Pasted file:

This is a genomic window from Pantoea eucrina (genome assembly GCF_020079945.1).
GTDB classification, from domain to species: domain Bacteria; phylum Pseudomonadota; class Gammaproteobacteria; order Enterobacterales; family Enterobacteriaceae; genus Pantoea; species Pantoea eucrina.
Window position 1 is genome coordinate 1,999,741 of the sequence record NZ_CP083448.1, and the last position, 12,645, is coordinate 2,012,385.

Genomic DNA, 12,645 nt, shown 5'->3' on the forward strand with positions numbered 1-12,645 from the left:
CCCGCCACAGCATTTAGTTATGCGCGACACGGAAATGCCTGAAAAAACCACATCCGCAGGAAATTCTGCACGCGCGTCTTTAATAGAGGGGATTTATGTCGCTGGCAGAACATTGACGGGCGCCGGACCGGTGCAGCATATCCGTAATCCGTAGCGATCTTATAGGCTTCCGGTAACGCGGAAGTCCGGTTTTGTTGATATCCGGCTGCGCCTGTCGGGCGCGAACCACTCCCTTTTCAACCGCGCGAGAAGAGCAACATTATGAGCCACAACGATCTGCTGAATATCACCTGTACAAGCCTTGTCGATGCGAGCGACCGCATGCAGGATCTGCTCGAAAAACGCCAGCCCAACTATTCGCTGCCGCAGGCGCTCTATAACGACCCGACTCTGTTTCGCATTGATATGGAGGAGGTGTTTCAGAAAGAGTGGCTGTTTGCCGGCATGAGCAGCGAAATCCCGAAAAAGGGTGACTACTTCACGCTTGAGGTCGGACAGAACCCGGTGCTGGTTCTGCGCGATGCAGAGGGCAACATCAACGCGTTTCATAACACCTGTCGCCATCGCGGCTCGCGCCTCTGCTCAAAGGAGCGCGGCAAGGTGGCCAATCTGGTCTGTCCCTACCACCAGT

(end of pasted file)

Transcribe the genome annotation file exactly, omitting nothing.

This is a genomic window from Pantoea eucrina (genome assembly GCF_020079945.1).
GTDB classification, from domain to species: domain Bacteria; phylum Pseudomonadota; class Gammaproteobacteria; order Enterobacterales; family Enterobacteriaceae; genus Pantoea; species Pantoea eucrina.
Window position 1 is genome coordinate 1,999,741 of the sequence record NZ_CP083448.1, and the last position, 12,645, is coordinate 2,012,385.

Genomic DNA, 12,645 nt, shown 5'->3' on the forward strand with positions numbered 1-12,645 from the left:
CCCGCCACAGCATTTAGTTATGCGCGACACGGAAATGCCTGAAAAAACCACATCCGCAGGAAATTCTGCACGCGCGTCTTTAATAGAGGGGATTTATGTCGCTGGCAGAACATTGACGGGCGCCGGACCGGTGCAGCATATCCGTAATCCGTAGCGATCTTATAGGCTTCCGGTAACGCGGAAGTCCGGTTTTGTTGATATCCGGCTGCGCCTGTCGGGCGCGAACCACTCCCTTTTCAACCGCGCGAGAAGAGCAACATTATGAGCCACAACGATCTGCTGAATATCACCTGTACAAGCCTTGTCGATGCGAGCGACCGCATGCAGGATCTGCTCGAAAAACGCCAGCCCAACTATTCGCTGCCGCAGGCGCTCTATAACGACCCGACTCTGTTTCGCATTGATATGGAGGAGGTGTTTCAGAAAGAGTGGCTGTTTGCCGGCATGAGCAGCGAAATCCCGAAAAAGGGTGACTACTTCACGCTTGAGGTCGGACAGAACCCGGTGCTGGTTCTGCGCGATGCAGAGGGCAACATCAACGCGTTTCATAACACCTGTCGCCATCGCGGCTCGCGCCTCTGCTCAAAGGAGCGCGGCAAGGTGGCCAATCTGGTCTGTCCCTACCACCAGT